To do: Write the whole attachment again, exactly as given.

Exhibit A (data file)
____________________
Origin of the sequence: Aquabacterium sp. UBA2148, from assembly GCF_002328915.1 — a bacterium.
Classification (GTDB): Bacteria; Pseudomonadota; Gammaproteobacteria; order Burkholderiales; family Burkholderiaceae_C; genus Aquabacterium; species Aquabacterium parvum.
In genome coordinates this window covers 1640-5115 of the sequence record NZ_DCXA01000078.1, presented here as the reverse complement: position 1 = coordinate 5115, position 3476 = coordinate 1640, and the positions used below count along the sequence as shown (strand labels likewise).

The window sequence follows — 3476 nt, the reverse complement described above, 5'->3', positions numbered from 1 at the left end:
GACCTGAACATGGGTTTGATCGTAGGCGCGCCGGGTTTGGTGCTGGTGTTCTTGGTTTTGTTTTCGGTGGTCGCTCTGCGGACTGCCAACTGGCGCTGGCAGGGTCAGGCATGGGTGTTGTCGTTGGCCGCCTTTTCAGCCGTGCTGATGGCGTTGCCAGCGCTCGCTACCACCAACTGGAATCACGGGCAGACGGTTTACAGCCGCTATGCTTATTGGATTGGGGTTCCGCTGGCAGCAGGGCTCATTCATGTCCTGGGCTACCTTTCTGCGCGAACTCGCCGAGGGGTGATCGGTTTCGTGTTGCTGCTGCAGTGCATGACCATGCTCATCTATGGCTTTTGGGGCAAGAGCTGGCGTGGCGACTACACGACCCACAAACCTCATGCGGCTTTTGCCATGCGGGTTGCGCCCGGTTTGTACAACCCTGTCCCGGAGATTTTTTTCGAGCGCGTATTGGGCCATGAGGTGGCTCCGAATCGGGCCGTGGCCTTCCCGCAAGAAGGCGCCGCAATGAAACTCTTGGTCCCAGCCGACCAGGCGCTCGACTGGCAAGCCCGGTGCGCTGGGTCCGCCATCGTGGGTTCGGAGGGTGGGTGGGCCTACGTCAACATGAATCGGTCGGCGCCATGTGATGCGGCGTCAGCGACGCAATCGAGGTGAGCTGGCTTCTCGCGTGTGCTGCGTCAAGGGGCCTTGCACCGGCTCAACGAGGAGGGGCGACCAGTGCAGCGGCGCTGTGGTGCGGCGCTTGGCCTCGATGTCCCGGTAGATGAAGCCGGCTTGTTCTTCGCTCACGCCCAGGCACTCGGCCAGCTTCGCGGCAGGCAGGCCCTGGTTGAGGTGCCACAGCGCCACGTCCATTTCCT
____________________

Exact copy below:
Origin of the sequence: Aquabacterium sp. UBA2148, from assembly GCF_002328915.1 — a bacterium.
Classification (GTDB): Bacteria; Pseudomonadota; Gammaproteobacteria; order Burkholderiales; family Burkholderiaceae_C; genus Aquabacterium; species Aquabacterium parvum.
In genome coordinates this window covers 1640-5115 of the sequence record NZ_DCXA01000078.1, presented here as the reverse complement: position 1 = coordinate 5115, position 3476 = coordinate 1640, and the positions used below count along the sequence as shown (strand labels likewise).

The window sequence follows — 3476 nt, the reverse complement described above, 5'->3', positions numbered from 1 at the left end:
GACCTGAACATGGGTTTGATCGTAGGCGCGCCGGGTTTGGTGCTGGTGTTCTTGGTTTTGTTTTCGGTGGTCGCTCTGCGGACTGCCAACTGGCGCTGGCAGGGTCAGGCATGGGTGTTGTCGTTGGCCGCCTTTTCAGCCGTGCTGATGGCGTTGCCAGCGCTCGCTACCACCAACTGGAATCACGGGCAGACGGTTTACAGCCGCTATGCTTATTGGATTGGGGTTCCGCTGGCAGCAGGGCTCATTCATGTCCTGGGCTACCTTTCTGCGCGAACTCGCCGAGGGGTGATCGGTTTCGTGTTGCTGCTGCAGTGCATGACCATGCTCATCTATGGCTTTTGGGGCAAGAGCTGGCGTGGCGACTACACGACCCACAAACCTCATGCGGCTTTTGCCATGCGGGTTGCGCCCGGTTTGTACAACCCTGTCCCGGAGATTTTTTTCGAGCGCGTATTGGGCCATGAGGTGGCTCCGAATCGGGCCGTGGCCTTCCCGCAAGAAGGCGCCGCAATGAAACTCTTGGTCCCAGCCGACCAGGCGCTCGACTGGCAAGCCCGGTGCGCTGGGTCCGCCATCGTGGGTTCGGAGGGTGGGTGGGCCTACGTCAACATGAATCGGTCGGCGCCATGTGATGCGGCGTCAGCGACGCAATCGAGGTGAGCTGGCTTCTCGCGTGTGCTGCGTCAAGGGGCCTTGCACCGGCTCAACGAGGAGGGGCGACCAGTGCAGCGGCGCTGTGGTGCGGCGCTTGGCCTCGATGTCCCGGTAGATGAAGCCGGCTTGTTCTTCGCTCACGCCCAGGCACTCGGCCAGCTTCGCGGCAGGCAGGCCCTGGTTGAGGTGCCACAGCGCCACGTCCATTTCCT